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Volunteer Voices: Rachel, CASA Volunteer

Have you heard the acronym CASA? It stands for Court Appointed Special Advocates and these volunteers commit to serving as a CASA for one court case at a time, to be a voice for the children involved.

CASA for Douglas County is a nonprofit organization that trains, inspires, and empowers volunteer advocates to improve the lives of children that have been abused and neglected. CASA volunteers are appointed by judges to be a voice for those children. The desired result is that children can be placed in safe, loving homes and thus increase their potential to thrive.

Volunteers visit with the child monthly, attend a monthly meeting with case professionals, attend periodic court hearings, and advocate for services that help the child grow and thrive.

  • There are up to 1,600 children in the child welfare system in Douglas County.
  • Over 100 children are currently waiting for a CASA Volunteer
  • Children of color are disproportionately represented in the foster care system

CASA advocacy works. Children assigned a CASA Volunteer spend approximately 8 months less time in foster care and have better educational and behavioral outcomes. On average, 82% of CASA Volunteers' recommendations are accepted by the court.

I wanted to hear firsthand what it is like to be a CASA volunteer and was lucky to have some time to chat with Rachel, a CASA volunteer.

What is your favorite thing about being a CASA?

“I like to spend a lot of time with my CASA kid. I typically see my CASA kid about once a week, which isn’t typical, but I feel it is really important to get to know the child and who they are so you can better help guide them as their CASA.“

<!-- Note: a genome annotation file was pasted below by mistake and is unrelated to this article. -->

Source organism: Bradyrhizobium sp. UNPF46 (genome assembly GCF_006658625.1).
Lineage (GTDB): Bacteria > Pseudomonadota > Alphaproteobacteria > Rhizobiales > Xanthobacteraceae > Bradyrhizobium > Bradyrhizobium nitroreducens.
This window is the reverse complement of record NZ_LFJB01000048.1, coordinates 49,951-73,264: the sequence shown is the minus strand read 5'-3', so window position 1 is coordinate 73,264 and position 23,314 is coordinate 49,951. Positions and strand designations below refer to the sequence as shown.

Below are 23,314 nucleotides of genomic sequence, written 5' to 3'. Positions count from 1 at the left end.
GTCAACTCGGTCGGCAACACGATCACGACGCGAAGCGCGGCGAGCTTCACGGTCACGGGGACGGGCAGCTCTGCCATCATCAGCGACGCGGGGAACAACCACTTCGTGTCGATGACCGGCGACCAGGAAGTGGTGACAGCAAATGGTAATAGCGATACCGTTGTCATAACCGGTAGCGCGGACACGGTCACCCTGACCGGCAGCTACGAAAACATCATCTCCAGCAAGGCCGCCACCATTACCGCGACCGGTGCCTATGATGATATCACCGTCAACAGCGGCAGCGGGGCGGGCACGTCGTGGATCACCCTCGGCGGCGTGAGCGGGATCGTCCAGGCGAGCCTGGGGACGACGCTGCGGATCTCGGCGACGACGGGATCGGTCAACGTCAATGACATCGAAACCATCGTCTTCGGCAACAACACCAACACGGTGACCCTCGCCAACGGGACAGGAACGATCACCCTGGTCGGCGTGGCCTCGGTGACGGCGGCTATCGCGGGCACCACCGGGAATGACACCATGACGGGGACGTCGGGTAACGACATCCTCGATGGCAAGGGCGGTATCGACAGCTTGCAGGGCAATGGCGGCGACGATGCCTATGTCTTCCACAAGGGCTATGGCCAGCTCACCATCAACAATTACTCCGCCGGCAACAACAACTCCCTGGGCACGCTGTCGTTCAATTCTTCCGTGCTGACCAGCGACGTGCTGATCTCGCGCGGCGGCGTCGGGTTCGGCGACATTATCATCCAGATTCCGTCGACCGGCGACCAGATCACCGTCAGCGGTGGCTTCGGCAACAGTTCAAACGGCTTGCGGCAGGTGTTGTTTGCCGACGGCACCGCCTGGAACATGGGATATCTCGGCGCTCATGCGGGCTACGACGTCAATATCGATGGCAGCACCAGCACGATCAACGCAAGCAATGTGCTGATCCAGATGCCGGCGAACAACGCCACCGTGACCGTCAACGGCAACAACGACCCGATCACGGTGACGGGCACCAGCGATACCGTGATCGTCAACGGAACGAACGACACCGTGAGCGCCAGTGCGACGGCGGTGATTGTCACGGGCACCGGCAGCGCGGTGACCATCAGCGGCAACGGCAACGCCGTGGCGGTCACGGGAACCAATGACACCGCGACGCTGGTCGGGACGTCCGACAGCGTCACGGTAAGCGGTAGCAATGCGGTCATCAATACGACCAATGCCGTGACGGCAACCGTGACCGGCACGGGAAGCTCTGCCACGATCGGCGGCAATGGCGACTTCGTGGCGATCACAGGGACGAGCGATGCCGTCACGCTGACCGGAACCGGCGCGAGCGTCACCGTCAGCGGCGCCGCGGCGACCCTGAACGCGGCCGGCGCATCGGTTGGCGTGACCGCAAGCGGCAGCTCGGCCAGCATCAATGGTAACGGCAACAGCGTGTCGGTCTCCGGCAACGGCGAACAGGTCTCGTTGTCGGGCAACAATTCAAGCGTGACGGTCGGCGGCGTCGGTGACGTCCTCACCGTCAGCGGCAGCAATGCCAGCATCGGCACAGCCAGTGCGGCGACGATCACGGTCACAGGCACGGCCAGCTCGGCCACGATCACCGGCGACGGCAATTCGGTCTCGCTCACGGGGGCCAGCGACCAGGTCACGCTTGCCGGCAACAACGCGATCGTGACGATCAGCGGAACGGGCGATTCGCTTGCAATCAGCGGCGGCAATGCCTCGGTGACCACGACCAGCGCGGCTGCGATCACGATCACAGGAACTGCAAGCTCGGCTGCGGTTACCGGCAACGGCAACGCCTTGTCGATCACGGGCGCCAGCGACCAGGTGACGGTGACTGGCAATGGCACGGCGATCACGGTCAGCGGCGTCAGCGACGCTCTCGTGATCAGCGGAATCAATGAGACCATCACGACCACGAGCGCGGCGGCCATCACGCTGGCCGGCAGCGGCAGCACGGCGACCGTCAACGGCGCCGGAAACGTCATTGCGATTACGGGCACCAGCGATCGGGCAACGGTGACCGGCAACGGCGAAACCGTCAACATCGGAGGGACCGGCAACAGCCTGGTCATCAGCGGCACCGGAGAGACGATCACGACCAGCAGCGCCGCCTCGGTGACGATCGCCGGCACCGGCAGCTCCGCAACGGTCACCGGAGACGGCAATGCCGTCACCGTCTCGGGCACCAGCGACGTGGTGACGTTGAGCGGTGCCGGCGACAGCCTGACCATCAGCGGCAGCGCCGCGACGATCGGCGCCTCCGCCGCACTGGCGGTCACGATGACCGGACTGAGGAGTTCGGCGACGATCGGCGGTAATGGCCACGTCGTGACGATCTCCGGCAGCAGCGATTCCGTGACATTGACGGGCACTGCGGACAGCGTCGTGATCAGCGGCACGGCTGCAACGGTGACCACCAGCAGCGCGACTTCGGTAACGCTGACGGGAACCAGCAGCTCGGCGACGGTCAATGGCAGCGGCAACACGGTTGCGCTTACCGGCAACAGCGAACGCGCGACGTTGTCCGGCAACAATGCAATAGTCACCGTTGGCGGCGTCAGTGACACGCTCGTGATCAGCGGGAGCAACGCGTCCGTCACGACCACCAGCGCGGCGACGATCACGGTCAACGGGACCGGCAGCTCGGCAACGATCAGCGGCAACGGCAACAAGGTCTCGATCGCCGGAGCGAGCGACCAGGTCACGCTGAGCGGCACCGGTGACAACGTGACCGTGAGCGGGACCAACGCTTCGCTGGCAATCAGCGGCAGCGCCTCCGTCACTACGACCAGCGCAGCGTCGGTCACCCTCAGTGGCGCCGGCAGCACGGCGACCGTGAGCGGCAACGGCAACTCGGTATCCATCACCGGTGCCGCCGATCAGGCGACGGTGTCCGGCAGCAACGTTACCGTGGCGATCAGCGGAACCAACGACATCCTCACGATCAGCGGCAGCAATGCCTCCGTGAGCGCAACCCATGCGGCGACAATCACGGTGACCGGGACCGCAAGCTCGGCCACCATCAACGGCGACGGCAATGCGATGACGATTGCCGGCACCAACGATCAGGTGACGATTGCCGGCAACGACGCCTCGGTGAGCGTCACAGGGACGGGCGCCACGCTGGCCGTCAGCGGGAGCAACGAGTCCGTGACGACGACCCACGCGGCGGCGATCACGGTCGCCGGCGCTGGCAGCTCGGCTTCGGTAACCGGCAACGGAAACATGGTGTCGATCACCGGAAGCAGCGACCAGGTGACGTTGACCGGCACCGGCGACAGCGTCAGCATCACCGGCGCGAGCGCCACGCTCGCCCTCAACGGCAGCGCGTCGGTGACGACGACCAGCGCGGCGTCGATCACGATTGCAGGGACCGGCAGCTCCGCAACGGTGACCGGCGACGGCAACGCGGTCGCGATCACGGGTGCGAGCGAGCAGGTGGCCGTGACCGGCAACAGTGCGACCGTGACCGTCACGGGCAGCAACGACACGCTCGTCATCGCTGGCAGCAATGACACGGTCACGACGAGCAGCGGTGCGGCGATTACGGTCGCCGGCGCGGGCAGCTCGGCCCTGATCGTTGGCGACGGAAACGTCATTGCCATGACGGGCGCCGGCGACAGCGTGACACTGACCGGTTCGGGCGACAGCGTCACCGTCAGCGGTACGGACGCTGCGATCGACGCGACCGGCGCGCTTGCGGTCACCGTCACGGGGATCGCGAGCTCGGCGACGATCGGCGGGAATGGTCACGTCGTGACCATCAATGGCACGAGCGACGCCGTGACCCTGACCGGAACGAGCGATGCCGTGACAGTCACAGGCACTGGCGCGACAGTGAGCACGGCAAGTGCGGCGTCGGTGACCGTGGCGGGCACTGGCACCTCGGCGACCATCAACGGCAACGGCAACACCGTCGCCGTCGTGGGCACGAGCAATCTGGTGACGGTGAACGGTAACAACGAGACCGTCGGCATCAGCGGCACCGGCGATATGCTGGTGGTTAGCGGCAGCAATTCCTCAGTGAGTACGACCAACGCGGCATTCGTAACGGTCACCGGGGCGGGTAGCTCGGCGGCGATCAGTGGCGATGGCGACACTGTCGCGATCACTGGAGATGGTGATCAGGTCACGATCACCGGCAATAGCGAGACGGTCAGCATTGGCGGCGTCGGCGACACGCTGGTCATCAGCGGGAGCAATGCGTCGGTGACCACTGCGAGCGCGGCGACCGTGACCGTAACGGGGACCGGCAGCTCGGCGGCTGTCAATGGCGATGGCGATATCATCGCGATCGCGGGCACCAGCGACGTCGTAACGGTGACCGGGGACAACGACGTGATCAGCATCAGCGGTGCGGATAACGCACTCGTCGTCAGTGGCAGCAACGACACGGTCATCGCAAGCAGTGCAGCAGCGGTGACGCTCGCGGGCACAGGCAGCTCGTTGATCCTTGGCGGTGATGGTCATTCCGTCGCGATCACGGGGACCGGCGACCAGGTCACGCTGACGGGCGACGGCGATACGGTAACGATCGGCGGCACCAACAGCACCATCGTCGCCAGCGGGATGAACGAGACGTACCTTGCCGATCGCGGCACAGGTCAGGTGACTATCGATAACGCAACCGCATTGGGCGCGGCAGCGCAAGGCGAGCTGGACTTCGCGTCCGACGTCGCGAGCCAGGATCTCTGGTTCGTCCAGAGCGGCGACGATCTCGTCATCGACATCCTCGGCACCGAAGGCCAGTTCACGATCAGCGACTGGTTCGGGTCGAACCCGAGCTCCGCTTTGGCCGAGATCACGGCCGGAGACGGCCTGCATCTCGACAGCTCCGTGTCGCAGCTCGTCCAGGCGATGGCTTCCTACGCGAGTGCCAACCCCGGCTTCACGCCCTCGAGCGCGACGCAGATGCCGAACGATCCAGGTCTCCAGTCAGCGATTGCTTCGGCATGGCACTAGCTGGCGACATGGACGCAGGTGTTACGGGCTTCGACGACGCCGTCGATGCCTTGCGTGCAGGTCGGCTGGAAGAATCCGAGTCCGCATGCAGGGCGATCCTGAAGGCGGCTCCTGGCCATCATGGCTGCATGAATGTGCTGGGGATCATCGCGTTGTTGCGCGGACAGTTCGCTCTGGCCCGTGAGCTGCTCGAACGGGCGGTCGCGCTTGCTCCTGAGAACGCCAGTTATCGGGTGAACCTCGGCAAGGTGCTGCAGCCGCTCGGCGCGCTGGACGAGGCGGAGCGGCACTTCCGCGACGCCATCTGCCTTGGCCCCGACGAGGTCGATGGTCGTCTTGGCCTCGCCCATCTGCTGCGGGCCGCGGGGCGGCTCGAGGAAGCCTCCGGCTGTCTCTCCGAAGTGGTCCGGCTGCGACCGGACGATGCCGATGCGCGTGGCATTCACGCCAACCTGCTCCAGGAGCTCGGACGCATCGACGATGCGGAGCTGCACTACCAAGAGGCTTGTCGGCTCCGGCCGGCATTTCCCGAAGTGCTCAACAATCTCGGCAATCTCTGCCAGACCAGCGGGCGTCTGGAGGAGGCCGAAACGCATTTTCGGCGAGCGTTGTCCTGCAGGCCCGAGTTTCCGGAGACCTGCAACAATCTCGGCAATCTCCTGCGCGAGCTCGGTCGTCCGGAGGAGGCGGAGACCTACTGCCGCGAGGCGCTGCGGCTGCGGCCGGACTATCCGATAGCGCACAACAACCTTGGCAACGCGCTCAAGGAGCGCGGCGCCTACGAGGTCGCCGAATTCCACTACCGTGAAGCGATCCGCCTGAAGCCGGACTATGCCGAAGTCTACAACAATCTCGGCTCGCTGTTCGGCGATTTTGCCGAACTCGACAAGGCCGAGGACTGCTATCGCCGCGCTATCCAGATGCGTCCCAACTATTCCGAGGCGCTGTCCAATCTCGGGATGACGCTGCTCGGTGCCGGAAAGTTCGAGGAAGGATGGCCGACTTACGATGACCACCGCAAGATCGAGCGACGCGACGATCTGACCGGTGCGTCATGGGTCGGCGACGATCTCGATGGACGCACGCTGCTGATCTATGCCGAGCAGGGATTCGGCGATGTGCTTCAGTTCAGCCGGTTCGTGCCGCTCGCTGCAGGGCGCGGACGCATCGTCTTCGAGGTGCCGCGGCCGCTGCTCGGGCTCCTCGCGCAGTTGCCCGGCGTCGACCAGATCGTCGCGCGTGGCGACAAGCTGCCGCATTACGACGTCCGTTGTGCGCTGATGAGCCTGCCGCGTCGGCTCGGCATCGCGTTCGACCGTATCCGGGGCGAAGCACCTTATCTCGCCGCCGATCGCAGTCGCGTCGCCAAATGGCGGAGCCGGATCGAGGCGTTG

How long have you been a CASA?

“This is my first CASA case. I started training in April 2022 and was appointed in June. It was really nice to be able to get to know her over the summer. There are lots of stories that I could tell but this is the most impactful. About a month ago she had a really traumatic situation happen to her. Me being there for her to have someone to talk to was therapeutic. I was there the next day. She has a big support system but to have an extra person for her was beneficial.”

What would you tell someone who is thinking about becoming a CASA?

“It is a lot of work and I’m still learning. I’ll never stop learning. It is a very rewarding position to be in. It’s not super time consuming but in order to be a good volunteer, putting in the extra time with your kids is really helpful. You connect more with the children you are helping. My CASA child is about to get her guardianship, it’s really exciting for her, something she has wanted for a long time. It is a rewarding experience for everyone involved.

Are there special skills volunteers need to be a CASA?

“I feel like I’m good with children. I don’t have children of my own but I’ve been an aunt since I was 10 years old. My CASA youth is 17 years old and I like to think that I’m a hip 32 year old so that I can understand her slang, Tik Tok… I know that kind of stuff. You have to put yourself in uncomfortable situations sometimes reaching out to people involved in the case.

I think that the judges really consider the CASA report when going into a hearing so it is very important to get all of the information about the child’s needs and wants. Me having a voice in court has helped to push the process to get to where she wants to be.”

Submit your interest and learn more about becoming a Court Appointed Special Advocate volunteer

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